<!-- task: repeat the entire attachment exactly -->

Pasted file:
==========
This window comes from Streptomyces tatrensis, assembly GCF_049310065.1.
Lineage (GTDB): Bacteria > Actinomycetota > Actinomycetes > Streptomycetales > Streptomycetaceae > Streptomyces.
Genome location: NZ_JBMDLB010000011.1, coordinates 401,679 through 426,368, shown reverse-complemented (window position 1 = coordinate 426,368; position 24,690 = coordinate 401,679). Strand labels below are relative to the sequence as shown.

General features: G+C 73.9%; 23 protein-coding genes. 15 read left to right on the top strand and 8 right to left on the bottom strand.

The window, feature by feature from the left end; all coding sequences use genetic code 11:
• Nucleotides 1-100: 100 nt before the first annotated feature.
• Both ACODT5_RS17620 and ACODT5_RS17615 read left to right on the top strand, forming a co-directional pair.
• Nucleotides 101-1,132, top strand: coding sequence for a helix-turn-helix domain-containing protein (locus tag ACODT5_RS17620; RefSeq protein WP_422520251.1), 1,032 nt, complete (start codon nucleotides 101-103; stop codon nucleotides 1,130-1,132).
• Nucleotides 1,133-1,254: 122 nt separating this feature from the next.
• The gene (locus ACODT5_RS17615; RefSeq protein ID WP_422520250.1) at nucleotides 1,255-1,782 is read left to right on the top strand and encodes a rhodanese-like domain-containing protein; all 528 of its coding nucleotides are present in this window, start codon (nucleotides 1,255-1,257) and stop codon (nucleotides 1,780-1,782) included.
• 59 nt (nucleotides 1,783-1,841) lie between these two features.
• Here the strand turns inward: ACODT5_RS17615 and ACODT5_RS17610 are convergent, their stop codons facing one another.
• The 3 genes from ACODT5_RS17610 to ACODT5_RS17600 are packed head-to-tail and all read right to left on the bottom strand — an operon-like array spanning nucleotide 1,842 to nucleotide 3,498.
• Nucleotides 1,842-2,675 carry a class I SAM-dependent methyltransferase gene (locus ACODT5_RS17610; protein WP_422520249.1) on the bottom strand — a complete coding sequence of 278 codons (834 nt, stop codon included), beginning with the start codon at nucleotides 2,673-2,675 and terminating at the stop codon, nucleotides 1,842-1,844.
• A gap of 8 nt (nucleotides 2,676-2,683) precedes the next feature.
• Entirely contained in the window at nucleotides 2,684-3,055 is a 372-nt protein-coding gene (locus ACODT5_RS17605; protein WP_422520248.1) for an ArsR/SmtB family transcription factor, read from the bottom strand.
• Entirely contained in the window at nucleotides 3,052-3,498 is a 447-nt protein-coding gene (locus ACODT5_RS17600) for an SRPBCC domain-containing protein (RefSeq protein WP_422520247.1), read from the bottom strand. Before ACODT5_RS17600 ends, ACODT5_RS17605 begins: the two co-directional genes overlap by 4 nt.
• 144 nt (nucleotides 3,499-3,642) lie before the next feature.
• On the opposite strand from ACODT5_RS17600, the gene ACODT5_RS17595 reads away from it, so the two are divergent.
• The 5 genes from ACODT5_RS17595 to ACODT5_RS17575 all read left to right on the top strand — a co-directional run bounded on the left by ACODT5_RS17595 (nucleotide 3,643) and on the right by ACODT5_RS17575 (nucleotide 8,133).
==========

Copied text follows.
This window comes from Streptomyces tatrensis, assembly GCF_049310065.1.
Lineage (GTDB): Bacteria > Actinomycetota > Actinomycetes > Streptomycetales > Streptomycetaceae > Streptomyces.
Genome location: NZ_JBMDLB010000011.1, coordinates 401,679 through 426,368, shown reverse-complemented (window position 1 = coordinate 426,368; position 24,690 = coordinate 401,679). Strand labels below are relative to the sequence as shown.

General features: G+C 73.9%; 23 protein-coding genes. 15 read left to right on the top strand and 8 right to left on the bottom strand.

The window, feature by feature from the left end; all coding sequences use genetic code 11:
• Nucleotides 1-100: 100 nt before the first annotated feature.
• Both ACODT5_RS17620 and ACODT5_RS17615 read left to right on the top strand, forming a co-directional pair.
• Nucleotides 101-1,132, top strand: coding sequence for a helix-turn-helix domain-containing protein (locus tag ACODT5_RS17620; RefSeq protein WP_422520251.1), 1,032 nt, complete (start codon nucleotides 101-103; stop codon nucleotides 1,130-1,132).
• Nucleotides 1,133-1,254: 122 nt separating this feature from the next.
• The gene (locus ACODT5_RS17615; RefSeq protein ID WP_422520250.1) at nucleotides 1,255-1,782 is read left to right on the top strand and encodes a rhodanese-like domain-containing protein; all 528 of its coding nucleotides are present in this window, start codon (nucleotides 1,255-1,257) and stop codon (nucleotides 1,780-1,782) included.
• 59 nt (nucleotides 1,783-1,841) lie between these two features.
• Here the strand turns inward: ACODT5_RS17615 and ACODT5_RS17610 are convergent, their stop codons facing one another.
• The 3 genes from ACODT5_RS17610 to ACODT5_RS17600 are packed head-to-tail and all read right to left on the bottom strand — an operon-like array spanning nucleotide 1,842 to nucleotide 3,498.
• Nucleotides 1,842-2,675 carry a class I SAM-dependent methyltransferase gene (locus ACODT5_RS17610; protein WP_422520249.1) on the bottom strand — a complete coding sequence of 278 codons (834 nt, stop codon included), beginning with the start codon at nucleotides 2,673-2,675 and terminating at the stop codon, nucleotides 1,842-1,844.
• A gap of 8 nt (nucleotides 2,676-2,683) precedes the next feature.
• Entirely contained in the window at nucleotides 2,684-3,055 is a 372-nt protein-coding gene (locus ACODT5_RS17605; protein WP_422520248.1) for an ArsR/SmtB family transcription factor, read from the bottom strand.
• Entirely contained in the window at nucleotides 3,052-3,498 is a 447-nt protein-coding gene (locus ACODT5_RS17600) for an SRPBCC domain-containing protein (RefSeq protein WP_422520247.1), read from the bottom strand. Before ACODT5_RS17600 ends, ACODT5_RS17605 begins: the two co-directional genes overlap by 4 nt.
• 144 nt (nucleotides 3,499-3,642) lie before the next feature.
• On the opposite strand from ACODT5_RS17600, the gene ACODT5_RS17595 reads away from it, so the two are divergent.
• The 5 genes from ACODT5_RS17595 to ACODT5_RS17575 all read left to right on the top strand — a co-directional run bounded on the left by ACODT5_RS17595 (nucleotide 3,643) and on the right by ACODT5_RS17575 (nucleotide 8,133).